A morning ritual I am loving these days is going for a trail walk to clear my head and think about my intentions for the day. Not for the month or the week, just today. As a born creative serving numerous clients and objectives, my mind gets easily excited. And as a result, I get pulled in many directions. So it’s become really helpful for me to set my intentions for the day and get clear about my priorities for the next 10 hours.
It sometimes seems like being an influencer is an extremely fun and glamorous career, what are some tough parts that come with this job that many people may not see on the outside?
Influencers feel the pressure to create, produce, and broadcast, all the time. There are simply no days off. The amazing vacation you’re finally taking? You better film that because it would make for great content. The heartbreak you’ve experienced recently? Maybe that needs to be shared too because it’s authentic. The pressure to share, stay relevant, and ultimately GROW their audience is palpable at all times for a lot of influencers. This pressure can often create a lot of discord in their personal and professional relationships. On the flip side, I see many form a tight bond with their fellow creator friends who truly understand and empathize with the unique challenges of this industry. I see many who truly wish to use their platform for good and to impact actual positive change. And this is truly heartwarming to notice in an industry that may otherwise seem a little cold and superficial to some onlookers.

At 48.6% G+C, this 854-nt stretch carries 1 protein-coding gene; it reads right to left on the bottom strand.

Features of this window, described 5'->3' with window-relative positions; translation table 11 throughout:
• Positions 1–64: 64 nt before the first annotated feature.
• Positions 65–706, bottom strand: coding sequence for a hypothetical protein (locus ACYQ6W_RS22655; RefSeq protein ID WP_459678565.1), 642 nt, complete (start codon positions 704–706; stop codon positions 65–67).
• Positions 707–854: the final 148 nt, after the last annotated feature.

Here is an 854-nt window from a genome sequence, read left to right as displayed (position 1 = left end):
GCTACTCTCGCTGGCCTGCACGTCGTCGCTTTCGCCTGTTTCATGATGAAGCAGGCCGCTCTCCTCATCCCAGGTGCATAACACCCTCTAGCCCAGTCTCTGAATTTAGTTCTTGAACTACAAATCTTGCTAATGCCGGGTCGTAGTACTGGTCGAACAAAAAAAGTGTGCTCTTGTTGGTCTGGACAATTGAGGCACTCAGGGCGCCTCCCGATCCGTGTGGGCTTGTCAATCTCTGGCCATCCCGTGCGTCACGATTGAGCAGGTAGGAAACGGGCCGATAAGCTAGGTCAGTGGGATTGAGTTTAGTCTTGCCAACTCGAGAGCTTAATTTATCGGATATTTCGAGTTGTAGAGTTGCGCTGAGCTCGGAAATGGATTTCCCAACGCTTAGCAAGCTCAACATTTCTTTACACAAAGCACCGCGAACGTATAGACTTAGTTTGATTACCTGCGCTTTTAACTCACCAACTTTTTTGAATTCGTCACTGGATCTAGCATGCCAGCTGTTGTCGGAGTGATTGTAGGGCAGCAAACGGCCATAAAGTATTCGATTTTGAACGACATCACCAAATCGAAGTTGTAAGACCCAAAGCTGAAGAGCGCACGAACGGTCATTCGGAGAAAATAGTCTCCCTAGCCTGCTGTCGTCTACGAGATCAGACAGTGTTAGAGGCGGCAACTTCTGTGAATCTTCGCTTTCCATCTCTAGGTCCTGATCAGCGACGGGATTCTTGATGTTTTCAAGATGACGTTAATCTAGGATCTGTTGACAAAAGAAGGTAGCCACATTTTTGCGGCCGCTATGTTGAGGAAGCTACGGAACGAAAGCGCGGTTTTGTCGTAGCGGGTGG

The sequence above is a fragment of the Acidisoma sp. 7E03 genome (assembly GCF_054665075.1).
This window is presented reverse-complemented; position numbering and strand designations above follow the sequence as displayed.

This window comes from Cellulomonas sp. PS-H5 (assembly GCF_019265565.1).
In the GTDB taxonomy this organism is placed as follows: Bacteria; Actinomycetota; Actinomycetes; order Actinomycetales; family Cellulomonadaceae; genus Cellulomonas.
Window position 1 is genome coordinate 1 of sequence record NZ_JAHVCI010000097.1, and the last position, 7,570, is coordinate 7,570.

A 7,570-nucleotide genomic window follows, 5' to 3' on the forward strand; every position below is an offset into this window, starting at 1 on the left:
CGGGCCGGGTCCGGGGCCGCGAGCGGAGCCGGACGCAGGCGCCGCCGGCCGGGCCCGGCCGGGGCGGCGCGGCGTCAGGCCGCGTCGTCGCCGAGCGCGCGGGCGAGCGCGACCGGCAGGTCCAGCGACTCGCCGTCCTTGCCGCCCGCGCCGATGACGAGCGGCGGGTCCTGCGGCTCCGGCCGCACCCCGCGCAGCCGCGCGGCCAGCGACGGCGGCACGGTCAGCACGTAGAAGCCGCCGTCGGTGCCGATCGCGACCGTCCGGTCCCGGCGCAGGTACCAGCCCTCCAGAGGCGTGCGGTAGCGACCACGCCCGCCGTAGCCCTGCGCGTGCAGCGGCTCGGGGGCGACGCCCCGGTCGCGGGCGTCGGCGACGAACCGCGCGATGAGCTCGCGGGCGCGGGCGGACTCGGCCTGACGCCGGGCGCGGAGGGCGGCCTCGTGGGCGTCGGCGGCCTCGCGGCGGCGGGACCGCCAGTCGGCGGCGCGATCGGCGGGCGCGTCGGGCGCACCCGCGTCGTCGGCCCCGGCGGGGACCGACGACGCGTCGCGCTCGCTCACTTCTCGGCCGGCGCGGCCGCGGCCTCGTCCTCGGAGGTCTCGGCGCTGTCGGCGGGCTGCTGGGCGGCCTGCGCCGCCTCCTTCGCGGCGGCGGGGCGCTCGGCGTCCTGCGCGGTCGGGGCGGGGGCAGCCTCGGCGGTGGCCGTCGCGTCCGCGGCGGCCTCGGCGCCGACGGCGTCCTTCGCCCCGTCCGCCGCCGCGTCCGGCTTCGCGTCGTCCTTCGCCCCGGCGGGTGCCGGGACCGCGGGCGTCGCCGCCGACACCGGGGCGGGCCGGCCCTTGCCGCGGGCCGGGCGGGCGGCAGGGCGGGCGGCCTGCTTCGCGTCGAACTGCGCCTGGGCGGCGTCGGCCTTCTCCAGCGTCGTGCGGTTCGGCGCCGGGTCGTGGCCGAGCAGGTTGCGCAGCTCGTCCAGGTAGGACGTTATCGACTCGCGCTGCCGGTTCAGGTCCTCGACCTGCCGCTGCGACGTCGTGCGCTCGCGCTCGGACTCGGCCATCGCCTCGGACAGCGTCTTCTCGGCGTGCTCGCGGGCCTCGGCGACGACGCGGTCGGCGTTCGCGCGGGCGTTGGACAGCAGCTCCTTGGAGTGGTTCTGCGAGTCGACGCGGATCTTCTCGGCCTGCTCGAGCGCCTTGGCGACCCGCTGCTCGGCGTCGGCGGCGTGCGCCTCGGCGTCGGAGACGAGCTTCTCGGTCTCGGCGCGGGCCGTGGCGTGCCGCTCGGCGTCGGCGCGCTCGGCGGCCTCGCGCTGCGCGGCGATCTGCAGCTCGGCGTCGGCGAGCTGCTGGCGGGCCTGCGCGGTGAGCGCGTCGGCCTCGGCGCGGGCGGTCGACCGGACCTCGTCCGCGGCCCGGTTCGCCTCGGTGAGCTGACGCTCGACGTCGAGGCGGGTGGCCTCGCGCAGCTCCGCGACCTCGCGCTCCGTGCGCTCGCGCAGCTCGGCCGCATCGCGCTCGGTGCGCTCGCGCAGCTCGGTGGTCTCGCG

If you liked this interview, you might like our recent interview with Kat and Vic, co-founders of Lohn.